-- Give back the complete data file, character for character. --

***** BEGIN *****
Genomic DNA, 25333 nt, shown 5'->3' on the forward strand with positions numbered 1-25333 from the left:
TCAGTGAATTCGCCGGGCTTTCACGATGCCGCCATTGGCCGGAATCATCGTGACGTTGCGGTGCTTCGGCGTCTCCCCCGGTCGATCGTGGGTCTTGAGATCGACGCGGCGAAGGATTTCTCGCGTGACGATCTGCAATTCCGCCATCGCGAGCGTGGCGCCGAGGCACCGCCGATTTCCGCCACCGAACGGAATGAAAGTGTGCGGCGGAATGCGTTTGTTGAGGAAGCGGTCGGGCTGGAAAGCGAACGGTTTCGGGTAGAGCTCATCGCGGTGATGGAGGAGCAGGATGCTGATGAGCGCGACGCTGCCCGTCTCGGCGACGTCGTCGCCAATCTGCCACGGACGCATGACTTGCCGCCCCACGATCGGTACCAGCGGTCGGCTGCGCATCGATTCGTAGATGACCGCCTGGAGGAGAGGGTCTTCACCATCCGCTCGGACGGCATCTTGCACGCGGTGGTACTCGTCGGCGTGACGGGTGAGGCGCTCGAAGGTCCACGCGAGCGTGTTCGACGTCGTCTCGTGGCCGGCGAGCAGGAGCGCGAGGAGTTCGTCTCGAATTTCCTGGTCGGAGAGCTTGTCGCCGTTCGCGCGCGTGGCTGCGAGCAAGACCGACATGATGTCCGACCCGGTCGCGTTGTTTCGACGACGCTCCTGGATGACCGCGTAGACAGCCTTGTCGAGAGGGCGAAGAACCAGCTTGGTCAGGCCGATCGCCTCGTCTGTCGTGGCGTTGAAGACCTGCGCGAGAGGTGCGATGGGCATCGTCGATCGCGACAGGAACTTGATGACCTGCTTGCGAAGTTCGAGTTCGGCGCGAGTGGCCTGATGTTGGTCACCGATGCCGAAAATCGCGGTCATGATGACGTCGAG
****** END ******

Genomic DNA, 25333 nt, shown 5'->3' on the forward strand with positions numbered 1-25333 from the left:
TCAGTGAATTCGCCGGGCTTTCACGATGCCGCCATTGGCCGGAATCATCGTGACGTTGCGGTGCTTCGGCGTCTCCCCCGGTCGATCGTGGGTCTTGAGATCGACGCGGCGAAGGATTTCTCGCGTGACGATCTGCAATTCCGCCATCGCGAGCGTGGCGCCGAGGCACCGCCGATTTCCGCCACCGAACGGAATGAAAGTGTGCGGCGGAATGCGTTTGTTGAGGAAGCGGTCGGGCTGGAAAGCGAACGGTTTCGGGTAGAGCTCATCGCGGTGATGGAGGAGCAGGATGCTGATGAGCGCGACGCTGCCCGTCTCGGCGACGTCGTCGCCAATCTGCCACGGACGCATGACTTGCCGCCCCACGATCGGTACCAGCGGTCGGCTGCGCATCGATTCGTAGATGACCGCCTGGAGGAGAGGGTCTTCACCATCCGCTCGGACGGCATCTTGCACGCGGTGGTACTCGTCGGCGTGACGGGTGAGGCGCTCGAAGGTCCACGCGAGCGTGTTCGACGTCGTCTCGTGGCCGGCGAGCAGGAGCGCGAGGAGTTCGTCTCGAATTTCCTGGTCGGAGAGCTTGTCGCCGTTCGCGCGCGTGGCTGCGAGCAAGACCGACATGATGTCCGACCCGGTCGCGTTGTTTCGACGACGCTCCTGGATGACCGCGTAGACAGCCTTGTCGAGAGGGCGAAGAACCAGCTTGGTCAGGCCGATCGCCTCGTCTGTCGTGGCGTTGAAGACCTGCGCGAGAGGTGCGATGGGCATCGTCGATCGCGACAGGAACTTGATGACCTGCTTGCGAAGTTCGAGTTCGGCGCGAGTGGCCTGATGTTGGTCACCGATGCCGAAAATCGCGGTCATGATGACGTCGAG